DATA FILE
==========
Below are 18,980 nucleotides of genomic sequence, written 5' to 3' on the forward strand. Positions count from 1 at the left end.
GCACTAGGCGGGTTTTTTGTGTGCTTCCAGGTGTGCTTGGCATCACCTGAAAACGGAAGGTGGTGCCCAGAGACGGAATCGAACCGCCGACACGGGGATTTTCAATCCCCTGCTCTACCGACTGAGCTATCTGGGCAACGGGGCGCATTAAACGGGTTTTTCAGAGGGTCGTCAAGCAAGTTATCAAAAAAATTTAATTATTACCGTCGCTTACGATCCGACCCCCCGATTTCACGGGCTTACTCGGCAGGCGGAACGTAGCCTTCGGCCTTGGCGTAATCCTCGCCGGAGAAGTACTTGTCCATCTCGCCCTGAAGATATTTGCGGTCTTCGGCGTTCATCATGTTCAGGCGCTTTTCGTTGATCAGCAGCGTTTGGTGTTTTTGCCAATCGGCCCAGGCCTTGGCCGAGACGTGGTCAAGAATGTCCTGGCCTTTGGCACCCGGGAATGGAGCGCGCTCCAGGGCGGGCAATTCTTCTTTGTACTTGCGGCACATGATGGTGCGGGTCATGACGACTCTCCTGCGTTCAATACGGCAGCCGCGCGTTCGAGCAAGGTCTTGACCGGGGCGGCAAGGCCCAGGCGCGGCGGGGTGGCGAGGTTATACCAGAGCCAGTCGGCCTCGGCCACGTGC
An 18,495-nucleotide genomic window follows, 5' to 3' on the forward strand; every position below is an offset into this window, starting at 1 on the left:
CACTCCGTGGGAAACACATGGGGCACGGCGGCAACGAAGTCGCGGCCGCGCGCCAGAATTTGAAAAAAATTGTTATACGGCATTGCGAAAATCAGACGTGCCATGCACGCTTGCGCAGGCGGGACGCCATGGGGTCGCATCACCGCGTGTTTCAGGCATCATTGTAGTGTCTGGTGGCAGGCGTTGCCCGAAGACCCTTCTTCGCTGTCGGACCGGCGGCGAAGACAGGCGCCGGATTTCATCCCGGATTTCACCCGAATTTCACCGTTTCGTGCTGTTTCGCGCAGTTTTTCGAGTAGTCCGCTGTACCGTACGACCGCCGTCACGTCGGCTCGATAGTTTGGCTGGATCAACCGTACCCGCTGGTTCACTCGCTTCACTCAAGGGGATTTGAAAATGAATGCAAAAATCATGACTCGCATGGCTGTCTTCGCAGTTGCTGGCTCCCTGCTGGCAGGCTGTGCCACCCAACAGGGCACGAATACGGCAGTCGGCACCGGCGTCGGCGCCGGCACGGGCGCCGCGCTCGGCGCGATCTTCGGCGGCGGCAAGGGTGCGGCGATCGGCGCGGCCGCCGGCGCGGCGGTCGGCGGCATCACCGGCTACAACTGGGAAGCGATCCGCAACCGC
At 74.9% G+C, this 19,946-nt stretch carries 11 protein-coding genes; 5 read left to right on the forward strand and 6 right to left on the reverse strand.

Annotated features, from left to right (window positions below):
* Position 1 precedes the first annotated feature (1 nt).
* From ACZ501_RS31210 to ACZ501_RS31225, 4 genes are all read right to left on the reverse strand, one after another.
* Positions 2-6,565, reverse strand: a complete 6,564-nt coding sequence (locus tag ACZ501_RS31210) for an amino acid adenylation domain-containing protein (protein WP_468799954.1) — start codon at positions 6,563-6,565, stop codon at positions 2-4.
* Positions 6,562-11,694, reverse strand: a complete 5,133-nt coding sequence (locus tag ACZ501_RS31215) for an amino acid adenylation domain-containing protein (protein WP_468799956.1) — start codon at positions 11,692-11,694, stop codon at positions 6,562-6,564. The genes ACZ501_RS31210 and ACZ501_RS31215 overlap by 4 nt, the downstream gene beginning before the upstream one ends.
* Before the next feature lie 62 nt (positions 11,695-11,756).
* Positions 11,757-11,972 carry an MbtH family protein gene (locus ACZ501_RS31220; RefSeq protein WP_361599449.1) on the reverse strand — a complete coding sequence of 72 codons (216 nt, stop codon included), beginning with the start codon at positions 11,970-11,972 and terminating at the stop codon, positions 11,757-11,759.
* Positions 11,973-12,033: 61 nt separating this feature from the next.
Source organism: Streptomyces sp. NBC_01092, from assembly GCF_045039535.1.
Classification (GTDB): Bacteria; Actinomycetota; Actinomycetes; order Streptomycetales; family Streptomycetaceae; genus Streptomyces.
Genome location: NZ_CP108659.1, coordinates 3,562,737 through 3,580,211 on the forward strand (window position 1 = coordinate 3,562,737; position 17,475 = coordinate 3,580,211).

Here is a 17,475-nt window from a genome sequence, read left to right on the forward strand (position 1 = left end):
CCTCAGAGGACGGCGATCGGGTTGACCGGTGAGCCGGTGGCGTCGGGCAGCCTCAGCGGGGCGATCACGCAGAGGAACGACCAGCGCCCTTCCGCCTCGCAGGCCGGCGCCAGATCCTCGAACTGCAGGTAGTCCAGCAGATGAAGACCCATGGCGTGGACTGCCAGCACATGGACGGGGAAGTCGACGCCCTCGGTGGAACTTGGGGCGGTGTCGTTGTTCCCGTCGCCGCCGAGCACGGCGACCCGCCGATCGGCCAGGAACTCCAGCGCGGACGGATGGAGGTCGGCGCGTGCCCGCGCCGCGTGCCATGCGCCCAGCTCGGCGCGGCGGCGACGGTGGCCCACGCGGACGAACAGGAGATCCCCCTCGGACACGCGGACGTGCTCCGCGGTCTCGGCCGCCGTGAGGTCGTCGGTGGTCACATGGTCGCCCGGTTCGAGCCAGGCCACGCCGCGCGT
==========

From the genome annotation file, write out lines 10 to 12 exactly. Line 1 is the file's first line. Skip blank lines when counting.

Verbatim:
* Positions 6,562-11,694, reverse strand: a complete 5,133-nt coding sequence (locus tag ACZ501_RS31215) for an amino acid adenylation domain-containing protein (protein WP_468799956.1) — start codon at positions 11,692-11,694, stop codon at positions 6,562-6,564. The genes ACZ501_RS31210 and ACZ501_RS31215 overlap by 4 nt, the downstream gene beginning before the upstream one ends.
* Before the next feature lie 62 nt (positions 11,695-11,756).
* Positions 11,757-11,972 carry an MbtH family protein gene (locus ACZ501_RS31220; RefSeq protein WP_361599449.1) on the reverse strand — a complete coding sequence of 72 codons (216 nt, stop codon included), beginning with the start codon at positions 11,970-11,972 and terminating at the stop codon, positions 11,757-11,759.